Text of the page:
(d) a second protective coating, namely a buffer layer, which surrounds and is in contact with the external surface of the interfacial layer.
As illustrated by the example described below, tight buffered optical waveguide fibers having the above described structure and composition have been found to have strippability properties equal to or greater than that disclosed in the '268 Patent. For example, more than just a foot of the buffer layer coating can be readily stripped from the fiber without damage to the fiber's optical and/or physical properties. Among other things, an interfacial cross-linked layer can be run ten times faster than the run rate (1.0 meter/second) of the '286 Patent and there is no need to require an initial slower run rate (0.25 meters/second) to accommodate heaters, used to drive off water and other volatiles, to reach operating temperatures, as required by the teachings of the '286 Patent. Other advantages fiber optic cable have made by the method steps, above described when compared to like features of a tight buffered optical cable made by the process described in the '268 Patent, are as follows: (1) higher adhesion of the interfacial layer to the optical fiber first coating, (2) the slurry of solid lubricant and liquid epoxy acrylate binder is 90% non-volatiles, (3) any liquid UV cross -linkable resin may be used, either with color or clear, (4) easier breakout (separation of fibers) when process is applied to a ribbon type cable, (5) quality of product is higher because a more uniform coating can be made to the outer surface of the optical fiber first coating, and (6) there is no need for complicated counter current interfacial coating application as described in the '268 Patent because coating can be applied with a conventional die.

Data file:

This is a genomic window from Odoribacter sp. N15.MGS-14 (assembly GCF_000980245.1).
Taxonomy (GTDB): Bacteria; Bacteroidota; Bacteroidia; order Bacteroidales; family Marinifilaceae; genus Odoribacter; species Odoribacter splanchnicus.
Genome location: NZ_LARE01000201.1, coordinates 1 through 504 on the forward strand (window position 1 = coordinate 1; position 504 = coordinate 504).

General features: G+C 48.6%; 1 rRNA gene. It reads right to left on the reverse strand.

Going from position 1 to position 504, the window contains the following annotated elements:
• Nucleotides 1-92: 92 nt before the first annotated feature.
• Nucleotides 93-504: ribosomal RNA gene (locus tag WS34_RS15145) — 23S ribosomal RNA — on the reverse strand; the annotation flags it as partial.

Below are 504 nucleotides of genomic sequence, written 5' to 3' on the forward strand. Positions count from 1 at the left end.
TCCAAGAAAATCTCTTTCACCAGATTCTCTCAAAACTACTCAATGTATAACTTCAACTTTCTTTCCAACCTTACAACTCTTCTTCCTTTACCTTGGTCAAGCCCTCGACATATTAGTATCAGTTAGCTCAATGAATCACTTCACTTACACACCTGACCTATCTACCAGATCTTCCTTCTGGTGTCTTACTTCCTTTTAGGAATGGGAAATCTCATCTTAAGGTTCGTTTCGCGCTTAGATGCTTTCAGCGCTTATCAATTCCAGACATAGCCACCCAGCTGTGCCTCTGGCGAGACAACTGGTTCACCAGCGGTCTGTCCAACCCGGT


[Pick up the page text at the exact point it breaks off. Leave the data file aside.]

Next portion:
FIG. 1 is a cross-sectional view of a tight buffered optical waveguide fiber constructed in accordance with the invention.
FIG. 2 is an expanded, cross-sectional view of an interfacial layer constructed in accordance with the invention.